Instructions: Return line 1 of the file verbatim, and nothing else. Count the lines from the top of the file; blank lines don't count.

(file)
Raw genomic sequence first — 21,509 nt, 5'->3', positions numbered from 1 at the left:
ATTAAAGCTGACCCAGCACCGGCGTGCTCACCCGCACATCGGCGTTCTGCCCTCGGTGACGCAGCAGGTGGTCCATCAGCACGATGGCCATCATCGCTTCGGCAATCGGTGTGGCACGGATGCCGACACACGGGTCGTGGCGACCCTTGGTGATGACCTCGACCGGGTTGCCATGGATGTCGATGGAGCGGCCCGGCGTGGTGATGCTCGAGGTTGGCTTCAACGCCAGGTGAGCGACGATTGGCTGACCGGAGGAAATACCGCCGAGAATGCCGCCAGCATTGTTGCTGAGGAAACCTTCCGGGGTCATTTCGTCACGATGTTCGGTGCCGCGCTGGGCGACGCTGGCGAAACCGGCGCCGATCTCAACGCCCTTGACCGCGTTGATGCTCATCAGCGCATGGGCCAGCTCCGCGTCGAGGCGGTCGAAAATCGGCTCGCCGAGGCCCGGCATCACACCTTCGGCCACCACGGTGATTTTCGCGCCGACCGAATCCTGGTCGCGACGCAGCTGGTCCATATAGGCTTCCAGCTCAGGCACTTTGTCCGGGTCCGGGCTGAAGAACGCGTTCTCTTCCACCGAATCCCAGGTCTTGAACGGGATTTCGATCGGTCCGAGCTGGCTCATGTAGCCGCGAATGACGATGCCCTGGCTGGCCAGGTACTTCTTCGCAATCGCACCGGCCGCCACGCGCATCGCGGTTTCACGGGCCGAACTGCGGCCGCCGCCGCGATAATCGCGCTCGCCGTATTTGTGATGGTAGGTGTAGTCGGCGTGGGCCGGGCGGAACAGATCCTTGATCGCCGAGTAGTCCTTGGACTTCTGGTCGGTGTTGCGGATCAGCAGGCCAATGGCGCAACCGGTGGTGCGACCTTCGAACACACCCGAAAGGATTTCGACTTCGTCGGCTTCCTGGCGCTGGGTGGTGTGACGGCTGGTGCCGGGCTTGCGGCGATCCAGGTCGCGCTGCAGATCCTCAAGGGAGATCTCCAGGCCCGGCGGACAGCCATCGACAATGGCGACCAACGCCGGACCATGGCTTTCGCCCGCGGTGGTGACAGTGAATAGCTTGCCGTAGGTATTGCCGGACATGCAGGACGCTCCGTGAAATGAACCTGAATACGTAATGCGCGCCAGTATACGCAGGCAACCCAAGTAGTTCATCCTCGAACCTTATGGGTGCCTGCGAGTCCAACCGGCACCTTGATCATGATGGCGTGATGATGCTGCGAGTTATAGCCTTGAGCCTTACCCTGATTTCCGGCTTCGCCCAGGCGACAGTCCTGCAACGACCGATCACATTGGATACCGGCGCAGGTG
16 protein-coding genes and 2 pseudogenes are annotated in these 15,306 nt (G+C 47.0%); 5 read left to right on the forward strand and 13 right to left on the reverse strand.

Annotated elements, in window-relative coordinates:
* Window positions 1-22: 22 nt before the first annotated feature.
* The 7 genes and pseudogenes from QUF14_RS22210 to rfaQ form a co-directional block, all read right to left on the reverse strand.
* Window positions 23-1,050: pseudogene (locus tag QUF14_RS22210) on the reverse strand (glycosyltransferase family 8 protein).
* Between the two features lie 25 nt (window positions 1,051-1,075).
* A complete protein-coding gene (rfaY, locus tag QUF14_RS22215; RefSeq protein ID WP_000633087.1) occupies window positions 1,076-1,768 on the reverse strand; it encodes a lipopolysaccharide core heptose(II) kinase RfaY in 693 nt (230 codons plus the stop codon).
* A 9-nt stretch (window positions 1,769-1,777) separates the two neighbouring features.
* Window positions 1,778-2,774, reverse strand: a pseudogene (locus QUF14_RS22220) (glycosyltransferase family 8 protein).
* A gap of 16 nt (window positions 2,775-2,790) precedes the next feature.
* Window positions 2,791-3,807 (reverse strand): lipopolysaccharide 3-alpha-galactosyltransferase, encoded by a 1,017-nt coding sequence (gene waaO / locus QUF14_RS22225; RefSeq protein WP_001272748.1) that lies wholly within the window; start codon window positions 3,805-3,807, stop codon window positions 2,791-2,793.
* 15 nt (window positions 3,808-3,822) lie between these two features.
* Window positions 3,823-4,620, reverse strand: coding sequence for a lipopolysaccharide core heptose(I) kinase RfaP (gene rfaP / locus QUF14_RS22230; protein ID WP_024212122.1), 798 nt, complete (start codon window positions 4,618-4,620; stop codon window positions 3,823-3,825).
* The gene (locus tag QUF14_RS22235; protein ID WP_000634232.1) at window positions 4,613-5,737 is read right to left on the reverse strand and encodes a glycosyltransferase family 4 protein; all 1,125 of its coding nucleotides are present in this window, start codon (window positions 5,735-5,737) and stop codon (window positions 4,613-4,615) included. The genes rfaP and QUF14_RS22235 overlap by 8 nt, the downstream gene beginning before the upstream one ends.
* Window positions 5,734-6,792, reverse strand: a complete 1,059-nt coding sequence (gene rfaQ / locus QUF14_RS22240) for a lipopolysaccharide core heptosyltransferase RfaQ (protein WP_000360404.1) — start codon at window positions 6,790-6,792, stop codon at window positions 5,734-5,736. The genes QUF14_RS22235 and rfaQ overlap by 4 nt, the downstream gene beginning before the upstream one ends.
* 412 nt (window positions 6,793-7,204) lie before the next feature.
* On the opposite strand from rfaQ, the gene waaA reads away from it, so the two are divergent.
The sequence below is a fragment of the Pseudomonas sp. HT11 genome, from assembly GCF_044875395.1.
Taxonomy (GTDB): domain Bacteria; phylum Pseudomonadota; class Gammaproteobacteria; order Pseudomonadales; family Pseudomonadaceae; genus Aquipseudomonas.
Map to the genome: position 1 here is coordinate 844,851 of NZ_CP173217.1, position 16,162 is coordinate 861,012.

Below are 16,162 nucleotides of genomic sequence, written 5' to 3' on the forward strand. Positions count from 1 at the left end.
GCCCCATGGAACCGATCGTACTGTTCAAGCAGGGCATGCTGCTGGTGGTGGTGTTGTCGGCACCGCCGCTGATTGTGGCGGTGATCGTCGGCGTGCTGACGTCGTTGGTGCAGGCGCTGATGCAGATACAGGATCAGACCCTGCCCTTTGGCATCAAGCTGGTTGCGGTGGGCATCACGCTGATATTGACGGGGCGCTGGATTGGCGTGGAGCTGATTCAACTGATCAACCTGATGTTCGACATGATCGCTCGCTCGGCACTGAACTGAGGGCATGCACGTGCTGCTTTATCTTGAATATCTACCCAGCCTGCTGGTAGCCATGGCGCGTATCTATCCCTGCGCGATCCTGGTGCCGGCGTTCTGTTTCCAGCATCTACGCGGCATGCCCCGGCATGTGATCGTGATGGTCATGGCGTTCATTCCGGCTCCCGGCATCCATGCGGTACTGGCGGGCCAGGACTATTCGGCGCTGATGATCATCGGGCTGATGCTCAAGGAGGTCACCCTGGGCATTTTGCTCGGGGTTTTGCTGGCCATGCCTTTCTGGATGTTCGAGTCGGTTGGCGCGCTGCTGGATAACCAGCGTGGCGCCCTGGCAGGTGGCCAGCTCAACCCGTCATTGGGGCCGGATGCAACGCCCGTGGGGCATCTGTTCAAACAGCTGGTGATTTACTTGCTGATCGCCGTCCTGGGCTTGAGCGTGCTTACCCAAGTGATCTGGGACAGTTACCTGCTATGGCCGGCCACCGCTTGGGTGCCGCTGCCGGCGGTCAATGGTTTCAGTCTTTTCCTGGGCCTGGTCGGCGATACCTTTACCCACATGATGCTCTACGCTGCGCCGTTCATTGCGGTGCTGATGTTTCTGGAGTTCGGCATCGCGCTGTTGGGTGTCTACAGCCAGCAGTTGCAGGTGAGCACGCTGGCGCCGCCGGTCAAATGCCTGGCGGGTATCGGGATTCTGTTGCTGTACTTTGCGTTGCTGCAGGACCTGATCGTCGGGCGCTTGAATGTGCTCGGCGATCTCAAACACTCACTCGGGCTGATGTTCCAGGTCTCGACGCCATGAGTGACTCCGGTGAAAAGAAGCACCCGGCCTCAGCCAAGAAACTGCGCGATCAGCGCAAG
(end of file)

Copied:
Raw genomic sequence first — 21,509 nt, 5'->3', positions numbered from 1 at the left: